And gie ma young man meat,
And I'll awa tae Maggie's bower;
I'll be there afore she sleeps."

"Oh gin ye gang tae Maggie's bower,
Sae sare against ma will,
The deepest pots in Clyde's Waters
Ma malison ye'll feel.

"Oh stay at hame, ma Willie dear,
Oh stay at hame wi' me,
And the best fed lamb in aa ma flock
Will be weel dressed for ye."

"Oh aa your lambs and aa your flocks
I value ne'er a pin,
And I'll awa tae Maggie's bower,
I'll be there ere she lies doon."

"Oh gin ye gang tae Maggie's bower,
Sae sair against ma will,
The deepest pots in Clyde's Waters
Ma malison ye'll feel"

"But I've got a horse in ma stable,
Cost me twice twenty pounds,
And I'll put ma trust in his four good legs,
Tae carry me tae safe ground."

Then he's rade up yon high, high hill
And doon yon dowie den,
And the rush that rose in Clyde's Waters
Would have feared a thousand men.

"Oh Clyde, oh Clyde, ye roaring Clyde,
Yer waves are wond'rous strang.
Mak me a wreck as I come back,
But spare me as I gang.

"Oh Maggie, Maggie, Maggie dear,
Rise up and let me in,
For ma boots are fu' o' Clyde's Waters
And I'm shiv'ring tae the skin."

"But ma stables are fu o' horses,
An' ma' barns are fu o' hay,
And ma beds are fu o' gentlemen
That winna leave 'til day."

He's turned his horse right roond aboot,
Wi' a salt tear in his ee,
"Oh I never thought tae come here this nicht
And be denied by ye.

"So fair ye weel ye Maggie dear,
Since maunna man I be [must not]
An' I got ma mither's malison
This nicht comin tae ye."

Then he's rade up yon high, high hill
And doon yon dowie den,
And the rush that rose in Clyde's Waters
Took Willie's cane fae him.

And leanin ower his saddle bows
Tae catch his cane by force,
The rush that rose in Clyde's Waters
Took Willie fae his horse.

And his brother stood upon the bank
Shouts "Willie, will ye droon?
Ah haad you tae yer high horse heed,
An I'll learn ye how tae swim."

"How can I haud tae ma high horse heed,
And learn how tae swim,
For I've got ma mither's malison
And it's here that I maun droon."

Then up arose his Maggie dear
Oot o' a fearfu dream,
"I dreamt my love William was here this nicht
And yez wouldnae let him in."

"Oh go tae bed, ma Maggie dear,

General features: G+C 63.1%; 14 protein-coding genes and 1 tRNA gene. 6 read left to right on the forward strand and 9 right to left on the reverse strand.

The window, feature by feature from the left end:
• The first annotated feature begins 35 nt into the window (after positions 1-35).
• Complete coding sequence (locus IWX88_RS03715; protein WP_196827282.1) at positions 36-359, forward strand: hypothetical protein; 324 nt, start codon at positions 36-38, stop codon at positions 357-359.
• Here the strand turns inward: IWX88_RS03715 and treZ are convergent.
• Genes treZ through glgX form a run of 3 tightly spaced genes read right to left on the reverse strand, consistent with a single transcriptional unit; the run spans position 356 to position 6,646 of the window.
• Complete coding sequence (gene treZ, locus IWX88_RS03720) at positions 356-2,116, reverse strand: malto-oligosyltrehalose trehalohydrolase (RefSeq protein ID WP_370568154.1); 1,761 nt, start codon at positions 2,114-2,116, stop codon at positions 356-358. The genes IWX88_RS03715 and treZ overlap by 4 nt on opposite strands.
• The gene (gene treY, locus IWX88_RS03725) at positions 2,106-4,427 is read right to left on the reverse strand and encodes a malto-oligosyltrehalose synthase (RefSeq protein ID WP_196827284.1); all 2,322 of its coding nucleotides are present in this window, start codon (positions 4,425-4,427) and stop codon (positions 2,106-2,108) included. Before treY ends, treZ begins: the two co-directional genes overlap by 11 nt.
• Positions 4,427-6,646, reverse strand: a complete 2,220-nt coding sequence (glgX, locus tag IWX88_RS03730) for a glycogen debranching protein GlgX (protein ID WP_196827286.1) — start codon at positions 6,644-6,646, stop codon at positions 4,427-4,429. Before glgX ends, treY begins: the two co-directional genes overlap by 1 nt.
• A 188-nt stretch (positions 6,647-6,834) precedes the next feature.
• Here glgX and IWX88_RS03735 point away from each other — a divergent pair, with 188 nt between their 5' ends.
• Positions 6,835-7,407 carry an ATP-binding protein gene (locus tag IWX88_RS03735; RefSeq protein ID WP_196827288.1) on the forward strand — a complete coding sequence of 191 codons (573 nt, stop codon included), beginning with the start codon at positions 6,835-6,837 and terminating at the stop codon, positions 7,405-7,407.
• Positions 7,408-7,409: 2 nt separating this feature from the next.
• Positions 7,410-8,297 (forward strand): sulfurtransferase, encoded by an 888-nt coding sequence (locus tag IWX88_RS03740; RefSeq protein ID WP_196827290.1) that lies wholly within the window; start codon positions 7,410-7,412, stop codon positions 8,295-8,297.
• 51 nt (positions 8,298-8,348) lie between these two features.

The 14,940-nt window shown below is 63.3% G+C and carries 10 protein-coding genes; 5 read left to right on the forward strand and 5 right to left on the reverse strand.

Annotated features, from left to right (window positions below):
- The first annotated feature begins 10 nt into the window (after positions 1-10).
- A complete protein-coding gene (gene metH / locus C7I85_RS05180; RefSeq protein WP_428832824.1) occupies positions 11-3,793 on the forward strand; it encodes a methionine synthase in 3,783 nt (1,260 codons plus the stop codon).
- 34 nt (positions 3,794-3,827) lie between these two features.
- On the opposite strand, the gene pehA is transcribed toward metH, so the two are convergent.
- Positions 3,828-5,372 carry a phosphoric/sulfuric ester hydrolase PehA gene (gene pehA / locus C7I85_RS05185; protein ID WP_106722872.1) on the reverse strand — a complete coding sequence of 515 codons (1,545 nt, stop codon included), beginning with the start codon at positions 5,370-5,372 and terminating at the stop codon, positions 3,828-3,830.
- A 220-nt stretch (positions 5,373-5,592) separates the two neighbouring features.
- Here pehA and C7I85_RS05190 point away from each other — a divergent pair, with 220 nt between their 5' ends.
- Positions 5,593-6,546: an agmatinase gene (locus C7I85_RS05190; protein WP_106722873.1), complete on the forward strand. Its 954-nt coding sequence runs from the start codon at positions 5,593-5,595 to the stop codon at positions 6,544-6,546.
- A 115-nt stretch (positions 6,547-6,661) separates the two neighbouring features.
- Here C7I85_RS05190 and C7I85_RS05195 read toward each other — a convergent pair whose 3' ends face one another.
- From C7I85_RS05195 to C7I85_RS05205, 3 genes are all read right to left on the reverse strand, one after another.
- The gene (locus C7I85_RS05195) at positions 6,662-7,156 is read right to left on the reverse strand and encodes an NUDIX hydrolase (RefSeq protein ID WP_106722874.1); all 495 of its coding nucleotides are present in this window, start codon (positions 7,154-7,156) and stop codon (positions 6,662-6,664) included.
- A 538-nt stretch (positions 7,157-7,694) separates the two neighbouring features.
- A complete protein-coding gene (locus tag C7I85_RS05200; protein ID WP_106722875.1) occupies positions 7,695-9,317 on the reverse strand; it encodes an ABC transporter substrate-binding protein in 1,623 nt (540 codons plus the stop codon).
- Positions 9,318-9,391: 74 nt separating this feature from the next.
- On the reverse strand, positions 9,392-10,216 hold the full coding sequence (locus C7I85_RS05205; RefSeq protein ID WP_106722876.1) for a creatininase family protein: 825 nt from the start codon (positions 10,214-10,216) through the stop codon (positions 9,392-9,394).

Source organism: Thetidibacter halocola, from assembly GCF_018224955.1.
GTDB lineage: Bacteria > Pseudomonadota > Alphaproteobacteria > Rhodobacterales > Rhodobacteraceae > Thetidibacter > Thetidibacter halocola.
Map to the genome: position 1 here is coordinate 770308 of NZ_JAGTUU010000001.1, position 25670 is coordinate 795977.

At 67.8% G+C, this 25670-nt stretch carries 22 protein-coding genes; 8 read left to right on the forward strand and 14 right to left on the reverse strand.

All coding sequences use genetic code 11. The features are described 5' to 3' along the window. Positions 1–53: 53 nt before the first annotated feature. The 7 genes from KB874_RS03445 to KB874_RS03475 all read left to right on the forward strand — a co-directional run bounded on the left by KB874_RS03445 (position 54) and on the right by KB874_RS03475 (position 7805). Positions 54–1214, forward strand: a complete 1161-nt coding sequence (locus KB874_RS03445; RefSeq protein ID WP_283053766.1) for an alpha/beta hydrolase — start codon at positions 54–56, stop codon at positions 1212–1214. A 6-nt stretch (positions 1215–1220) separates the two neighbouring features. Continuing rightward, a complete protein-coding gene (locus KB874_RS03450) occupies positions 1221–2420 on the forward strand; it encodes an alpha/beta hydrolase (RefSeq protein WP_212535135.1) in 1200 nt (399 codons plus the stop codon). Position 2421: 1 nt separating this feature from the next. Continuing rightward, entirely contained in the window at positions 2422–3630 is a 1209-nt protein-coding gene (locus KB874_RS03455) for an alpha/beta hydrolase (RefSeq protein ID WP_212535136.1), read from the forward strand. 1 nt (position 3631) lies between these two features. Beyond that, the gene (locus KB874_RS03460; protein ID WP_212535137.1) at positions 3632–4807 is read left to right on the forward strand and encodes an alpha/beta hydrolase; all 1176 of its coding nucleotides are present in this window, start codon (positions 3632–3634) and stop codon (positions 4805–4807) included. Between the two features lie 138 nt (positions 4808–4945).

Lie doon an 'take a rest.
Since your love William was here this nicht
It's but three quarters past."

But she's awa tae her chamber,
And clothes she quickly put on,
And she's awa tae Clyde's Waters
As fast as she can run.

And when she came tae the water's side
Sae quckly she stepped in,
And loudly cried her true love's name,
But louder blew the wind.

And the first step that she stepped in,
It took her tae the knee,
"Oh I would go further in,
If my true love I could see."

And the next step that she stepped in
It took her tae the chin,
And the deepest pot in Clyde's Waters
She found her William in.

"Aye, ye've gotten a cruel mother, Willie,
And I hae gotten another,
But here we'll sleep in Clyde's Waters
Like a sister and a brother."

Ellen: I heard John Strachan and Willie Edward singing their versions of this ballad on a tape produced by Greentrax and recorded and documented by the School of Scottish Studies (now on CDTRAX 9005).  I augmented this with verses from Folk Song of the North-East by Gavin Gieg.

It seems surprising that this powerful and substantial ballad has only 45 Roud entries, and that none of them are from outside Scotland, in view of how popular ballads like Mary Hamilton were in North America.  Child provided ony three versions, but there are 12 in Greig-Duncan, and Bronson found 16.  Most unusually, there seem to have been no broadside printings.

It appears that only Stanley Robertson's version (Topic TSCD653) and John Strachan's (Rounder CD 1776), in addition to the one Ellen mentions, are available on CD.

13 - Seán Ó Duibhir a'Ghleanna (Roud 16907)

After Aughrim's great disaster,
When the foe in sooth was master